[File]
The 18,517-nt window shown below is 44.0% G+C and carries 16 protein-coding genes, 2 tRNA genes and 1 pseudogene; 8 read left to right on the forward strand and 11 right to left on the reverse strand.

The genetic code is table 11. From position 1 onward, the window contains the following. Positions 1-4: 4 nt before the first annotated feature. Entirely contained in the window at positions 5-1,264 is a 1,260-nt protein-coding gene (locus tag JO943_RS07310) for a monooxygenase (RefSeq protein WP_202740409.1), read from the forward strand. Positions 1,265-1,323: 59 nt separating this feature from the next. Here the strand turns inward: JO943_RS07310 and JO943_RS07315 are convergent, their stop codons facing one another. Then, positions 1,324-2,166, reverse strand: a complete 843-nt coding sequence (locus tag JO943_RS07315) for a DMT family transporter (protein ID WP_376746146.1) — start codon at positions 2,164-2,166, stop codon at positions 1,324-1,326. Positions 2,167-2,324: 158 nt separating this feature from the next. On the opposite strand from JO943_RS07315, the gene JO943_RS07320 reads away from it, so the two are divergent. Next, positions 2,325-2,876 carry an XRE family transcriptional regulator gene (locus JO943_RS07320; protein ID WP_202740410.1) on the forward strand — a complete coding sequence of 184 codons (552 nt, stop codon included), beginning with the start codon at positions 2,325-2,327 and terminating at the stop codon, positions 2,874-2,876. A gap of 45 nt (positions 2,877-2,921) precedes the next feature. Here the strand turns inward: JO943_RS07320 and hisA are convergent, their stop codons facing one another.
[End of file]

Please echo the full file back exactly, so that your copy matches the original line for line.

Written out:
The 18,517-nt window shown below is 44.0% G+C and carries 16 protein-coding genes, 2 tRNA genes and 1 pseudogene; 8 read left to right on the forward strand and 11 right to left on the reverse strand.

The genetic code is table 11. From position 1 onward, the window contains the following. Positions 1-4: 4 nt before the first annotated feature. Entirely contained in the window at positions 5-1,264 is a 1,260-nt protein-coding gene (locus tag JO943_RS07310) for a monooxygenase (RefSeq protein WP_202740409.1), read from the forward strand. Positions 1,265-1,323: 59 nt separating this feature from the next. Here the strand turns inward: JO943_RS07310 and JO943_RS07315 are convergent, their stop codons facing one another. Then, positions 1,324-2,166, reverse strand: a complete 843-nt coding sequence (locus tag JO943_RS07315) for a DMT family transporter (protein ID WP_376746146.1) — start codon at positions 2,164-2,166, stop codon at positions 1,324-1,326. Positions 2,167-2,324: 158 nt separating this feature from the next. On the opposite strand from JO943_RS07315, the gene JO943_RS07320 reads away from it, so the two are divergent. Next, positions 2,325-2,876 carry an XRE family transcriptional regulator gene (locus JO943_RS07320; protein ID WP_202740410.1) on the forward strand — a complete coding sequence of 184 codons (552 nt, stop codon included), beginning with the start codon at positions 2,325-2,327 and terminating at the stop codon, positions 2,874-2,876. A gap of 45 nt (positions 2,877-2,921) precedes the next feature. Here the strand turns inward: JO943_RS07320 and hisA are convergent, their stop codons facing one another.